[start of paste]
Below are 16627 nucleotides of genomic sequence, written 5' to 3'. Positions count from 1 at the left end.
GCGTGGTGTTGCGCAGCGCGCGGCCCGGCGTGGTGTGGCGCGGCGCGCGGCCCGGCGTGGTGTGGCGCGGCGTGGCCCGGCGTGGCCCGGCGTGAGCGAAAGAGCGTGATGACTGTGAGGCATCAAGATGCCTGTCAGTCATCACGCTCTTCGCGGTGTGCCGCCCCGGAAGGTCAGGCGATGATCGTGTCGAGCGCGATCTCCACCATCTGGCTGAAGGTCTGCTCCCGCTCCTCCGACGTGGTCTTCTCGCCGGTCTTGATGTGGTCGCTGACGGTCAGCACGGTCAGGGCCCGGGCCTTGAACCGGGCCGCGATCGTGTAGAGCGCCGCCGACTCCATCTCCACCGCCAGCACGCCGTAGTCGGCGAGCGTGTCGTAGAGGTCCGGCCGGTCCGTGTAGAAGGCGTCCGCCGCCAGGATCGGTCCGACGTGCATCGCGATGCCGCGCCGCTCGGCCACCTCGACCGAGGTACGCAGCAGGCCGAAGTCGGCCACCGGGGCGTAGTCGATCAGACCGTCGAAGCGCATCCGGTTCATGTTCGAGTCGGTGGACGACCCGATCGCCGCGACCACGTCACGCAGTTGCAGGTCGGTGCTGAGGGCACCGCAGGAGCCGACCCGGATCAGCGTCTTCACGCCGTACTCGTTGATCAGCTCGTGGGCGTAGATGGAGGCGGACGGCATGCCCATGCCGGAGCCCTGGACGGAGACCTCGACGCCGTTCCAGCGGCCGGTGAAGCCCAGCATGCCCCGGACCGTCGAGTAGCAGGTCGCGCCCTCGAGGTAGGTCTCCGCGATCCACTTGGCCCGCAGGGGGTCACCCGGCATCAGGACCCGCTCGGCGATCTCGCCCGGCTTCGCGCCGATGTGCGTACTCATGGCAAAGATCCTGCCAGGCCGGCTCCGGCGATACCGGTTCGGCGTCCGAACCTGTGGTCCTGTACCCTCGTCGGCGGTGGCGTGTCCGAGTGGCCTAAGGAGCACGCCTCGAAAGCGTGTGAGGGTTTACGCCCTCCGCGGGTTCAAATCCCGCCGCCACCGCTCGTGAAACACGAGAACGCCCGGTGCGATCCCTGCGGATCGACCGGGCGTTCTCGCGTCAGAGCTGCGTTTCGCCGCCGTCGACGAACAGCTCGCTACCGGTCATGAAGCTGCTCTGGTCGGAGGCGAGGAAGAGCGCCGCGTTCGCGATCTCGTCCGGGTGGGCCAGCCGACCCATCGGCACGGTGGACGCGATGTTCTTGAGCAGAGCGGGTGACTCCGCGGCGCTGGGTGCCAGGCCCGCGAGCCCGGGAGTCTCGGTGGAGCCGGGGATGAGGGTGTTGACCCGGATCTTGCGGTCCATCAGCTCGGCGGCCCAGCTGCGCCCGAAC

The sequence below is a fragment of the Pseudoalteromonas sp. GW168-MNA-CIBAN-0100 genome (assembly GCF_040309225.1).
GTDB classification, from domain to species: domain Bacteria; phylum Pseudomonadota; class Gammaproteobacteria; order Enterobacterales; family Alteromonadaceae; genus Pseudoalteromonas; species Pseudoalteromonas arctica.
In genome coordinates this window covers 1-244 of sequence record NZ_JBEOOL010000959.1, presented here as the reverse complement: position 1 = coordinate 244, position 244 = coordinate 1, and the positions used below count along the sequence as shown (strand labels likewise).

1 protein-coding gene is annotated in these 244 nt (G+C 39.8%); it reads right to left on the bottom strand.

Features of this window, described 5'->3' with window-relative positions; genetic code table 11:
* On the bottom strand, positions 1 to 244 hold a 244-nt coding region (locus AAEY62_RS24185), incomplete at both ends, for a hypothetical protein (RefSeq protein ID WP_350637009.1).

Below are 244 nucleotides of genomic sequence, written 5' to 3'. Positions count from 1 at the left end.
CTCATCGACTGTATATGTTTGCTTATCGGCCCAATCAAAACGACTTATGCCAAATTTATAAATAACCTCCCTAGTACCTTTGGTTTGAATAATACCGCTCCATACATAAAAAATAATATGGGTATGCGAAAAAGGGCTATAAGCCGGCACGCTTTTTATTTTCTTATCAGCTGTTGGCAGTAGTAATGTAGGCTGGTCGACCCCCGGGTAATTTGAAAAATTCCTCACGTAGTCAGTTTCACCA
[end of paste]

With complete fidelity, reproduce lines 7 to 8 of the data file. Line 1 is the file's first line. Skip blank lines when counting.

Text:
Features of this window, described 5'->3' with window-relative positions; genetic code table 11:
* On the bottom strand, positions 1 to 244 hold a 244-nt coding region (locus AAEY62_RS24185), incomplete at both ends, for a hypothetical protein (RefSeq protein ID WP_350637009.1).